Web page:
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greg g

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greg g last won the day on August 23

greg g had the most liked content!


Profile Information

  • Gender
    Not Telling
  • Location
    manlius, ny
  • My Project Cars
    46 ply business CPE


  • Location
    Just outside Syracuse, NY/ 46 Plym Business Coupe/ Home of the electric traffic signal
  • Interests
    hittin stuff with hammers

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  • Occupation
    re-tyred (currently radials)

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  1. Looks like Governors under the carbs. We're they to limit top rpm or smooth reaction to load conditions? I remember my cousin driving a beer delivery truck. He hated his route because he delivered in a city 15 miles from the terminal. And the truck, a late 50s Gas Intrenational would not go over 42 mph.
  2. Here is some thing to consider. When you add a second carb you essentially half the air flow passing through each carb. Since it's a proportional thing, your are going to suck less fuel out of each main jet. So the normal reaction would be you need larger jets, but I think the opposite is true and the jets need to be smaller. Then again, I may be down the wrong rabbit hole. If they will bolt on, and venturi and throttle plates are the same size, I would bolt them up and see how it reacts. Does this set up have seperate manifolds with a balance tube or is it a single casting with two inlets. Second point the factory setup had dual exhaust also. What are your plans there? I am running a 230 with dual Carters on a Fenton intake. It runs single exhaust through 2 inch I'd pipe with a dynoflow shorty turbo muffler.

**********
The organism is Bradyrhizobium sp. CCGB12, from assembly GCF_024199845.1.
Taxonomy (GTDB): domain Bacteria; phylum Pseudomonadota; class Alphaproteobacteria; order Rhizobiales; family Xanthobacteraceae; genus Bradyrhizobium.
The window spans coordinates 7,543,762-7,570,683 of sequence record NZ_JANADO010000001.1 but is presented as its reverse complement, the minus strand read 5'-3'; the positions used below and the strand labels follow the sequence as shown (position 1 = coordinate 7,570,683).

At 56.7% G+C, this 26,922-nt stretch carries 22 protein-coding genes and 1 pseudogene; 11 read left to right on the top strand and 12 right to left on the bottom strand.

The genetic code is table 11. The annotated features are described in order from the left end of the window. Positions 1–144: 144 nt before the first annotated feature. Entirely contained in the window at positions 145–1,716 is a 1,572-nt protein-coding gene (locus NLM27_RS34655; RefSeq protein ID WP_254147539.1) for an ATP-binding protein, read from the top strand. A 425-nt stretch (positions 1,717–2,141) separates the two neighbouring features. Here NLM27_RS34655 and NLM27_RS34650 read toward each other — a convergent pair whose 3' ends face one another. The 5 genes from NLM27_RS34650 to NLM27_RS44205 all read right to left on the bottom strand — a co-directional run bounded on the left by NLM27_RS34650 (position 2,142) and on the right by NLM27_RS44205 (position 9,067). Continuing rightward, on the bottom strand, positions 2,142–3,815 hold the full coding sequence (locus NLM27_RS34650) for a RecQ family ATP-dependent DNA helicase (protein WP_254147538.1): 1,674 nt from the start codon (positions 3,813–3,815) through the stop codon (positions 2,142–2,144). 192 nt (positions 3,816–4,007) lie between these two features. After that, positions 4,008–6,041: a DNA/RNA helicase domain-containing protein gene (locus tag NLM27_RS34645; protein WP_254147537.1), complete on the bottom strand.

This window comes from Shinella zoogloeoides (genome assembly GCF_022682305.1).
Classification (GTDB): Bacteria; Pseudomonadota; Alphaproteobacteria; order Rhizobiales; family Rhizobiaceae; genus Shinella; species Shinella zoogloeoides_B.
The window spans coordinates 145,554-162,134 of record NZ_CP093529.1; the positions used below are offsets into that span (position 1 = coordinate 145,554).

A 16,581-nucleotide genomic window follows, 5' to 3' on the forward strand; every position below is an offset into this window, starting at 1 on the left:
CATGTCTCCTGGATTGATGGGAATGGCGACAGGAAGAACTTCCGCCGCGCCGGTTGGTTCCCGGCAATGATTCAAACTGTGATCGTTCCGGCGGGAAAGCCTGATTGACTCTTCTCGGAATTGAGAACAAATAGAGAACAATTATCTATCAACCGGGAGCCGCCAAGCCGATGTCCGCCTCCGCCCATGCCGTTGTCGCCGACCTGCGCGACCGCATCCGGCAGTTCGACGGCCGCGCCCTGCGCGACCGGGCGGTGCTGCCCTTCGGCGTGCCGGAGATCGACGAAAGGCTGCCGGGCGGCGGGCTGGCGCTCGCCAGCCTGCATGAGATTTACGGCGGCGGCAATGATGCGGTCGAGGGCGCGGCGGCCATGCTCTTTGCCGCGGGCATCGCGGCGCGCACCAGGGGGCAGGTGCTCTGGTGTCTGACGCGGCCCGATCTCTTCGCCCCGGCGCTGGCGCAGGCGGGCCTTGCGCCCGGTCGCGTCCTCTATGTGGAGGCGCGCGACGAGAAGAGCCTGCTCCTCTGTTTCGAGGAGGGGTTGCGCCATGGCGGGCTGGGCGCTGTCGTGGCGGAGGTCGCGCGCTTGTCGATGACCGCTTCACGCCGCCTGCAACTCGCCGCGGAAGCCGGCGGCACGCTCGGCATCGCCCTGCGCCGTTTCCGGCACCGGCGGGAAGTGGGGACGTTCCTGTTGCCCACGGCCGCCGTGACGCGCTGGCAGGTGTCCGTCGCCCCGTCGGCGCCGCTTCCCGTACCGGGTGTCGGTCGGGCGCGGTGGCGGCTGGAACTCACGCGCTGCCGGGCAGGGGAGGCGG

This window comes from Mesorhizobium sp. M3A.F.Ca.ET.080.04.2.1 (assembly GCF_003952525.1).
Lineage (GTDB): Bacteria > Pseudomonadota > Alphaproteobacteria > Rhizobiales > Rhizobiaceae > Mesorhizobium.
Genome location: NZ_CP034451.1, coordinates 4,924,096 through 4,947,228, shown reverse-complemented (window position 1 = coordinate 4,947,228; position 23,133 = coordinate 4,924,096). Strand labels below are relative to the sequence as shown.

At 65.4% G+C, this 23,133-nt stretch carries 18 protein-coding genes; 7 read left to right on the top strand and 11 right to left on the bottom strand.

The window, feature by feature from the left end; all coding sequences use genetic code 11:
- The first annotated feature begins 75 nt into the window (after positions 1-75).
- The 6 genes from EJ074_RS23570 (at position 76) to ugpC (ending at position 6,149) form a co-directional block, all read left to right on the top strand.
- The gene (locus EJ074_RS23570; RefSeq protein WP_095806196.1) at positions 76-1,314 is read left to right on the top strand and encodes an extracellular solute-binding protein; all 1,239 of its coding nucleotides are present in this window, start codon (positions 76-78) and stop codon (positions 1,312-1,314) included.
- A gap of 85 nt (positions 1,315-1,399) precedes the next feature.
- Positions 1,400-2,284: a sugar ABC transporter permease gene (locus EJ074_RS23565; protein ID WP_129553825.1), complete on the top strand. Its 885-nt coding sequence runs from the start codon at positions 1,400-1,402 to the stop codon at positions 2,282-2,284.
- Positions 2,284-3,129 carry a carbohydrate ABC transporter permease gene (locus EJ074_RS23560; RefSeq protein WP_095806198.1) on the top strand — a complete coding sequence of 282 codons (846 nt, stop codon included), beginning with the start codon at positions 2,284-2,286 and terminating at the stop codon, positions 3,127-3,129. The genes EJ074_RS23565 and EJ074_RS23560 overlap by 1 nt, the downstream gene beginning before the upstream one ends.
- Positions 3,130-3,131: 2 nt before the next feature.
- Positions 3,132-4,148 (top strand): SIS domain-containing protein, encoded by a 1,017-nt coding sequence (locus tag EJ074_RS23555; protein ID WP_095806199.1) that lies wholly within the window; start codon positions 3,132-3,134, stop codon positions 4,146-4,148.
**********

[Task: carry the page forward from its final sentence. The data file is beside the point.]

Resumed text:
3. Welcome to the forum. When you get to the point of needing parts shipped over look up rdusaclassics.com. One partner in US (splits his time between Massachusetts and North Carolinna) and the other is in Rotterdam. Check out their website. They ship vehicles and parts by container several times a year, so if you can get to Rotterdam they maybe able to assist with your project. Mark is a member of this site, when he is in Massachusetts, he is about 15 minutes away from Burnbaum parts, and Roberts Motor parts also. Both of those vendors have online catalogs. Check out thier stuff. Vintage Power Wagons is also a good source for mechanical parts. Hope your Dodge arrives safely.
  4. Thanksgiving wishes to you and yours. My Mopar will get a bath, 5gallons of non eth, some stabilizer, get hooked to the battery tender, and get snuggled under its cover for the winter. Garage will get several d con feeders. Got some really stinky fabric softener sheets from dollar tree. Don't know if they work but for a buck and a quarter why not? Only put 1500 miles on this year so am on the fence about doing an oil change now or in the spring.
  5. I didn't go through all the posts. Did you ever pop the hood after dark? If you see a light show that might give you some direction. Before I put my Tractor Supply wires on, I had sparks arcing between wires, down the sides of spark plugs and within the loom tubes, and down the outside of the distributor cap.
  6. The vacuum gauge is attached to the intake manifold. My car has vacuum windshield wiper so it's easy to attach the gauge there. If you have electrical wipers, you might need to drill a hole in the intake thread it, then use a brass fitting to attach the gauge. Then you'll need to get a suitable threaded plug to screw into the hole to seal it up after testing. As for tweaking the distributor, clockwise retards timing, anti clockwise advances. Normally retarding lessens ping, knock, or pre ignition, or what ever the noise is call in your area. Go to SECONDCHANCEGARAGE.COM their website has a section detailing how to perform the vacuum test, and an animated chart explaining what the various gauge readings indicate. Just wondering, have you done the simple test to see if there are vacuum leaks at the carb base and intake to block sealing areas?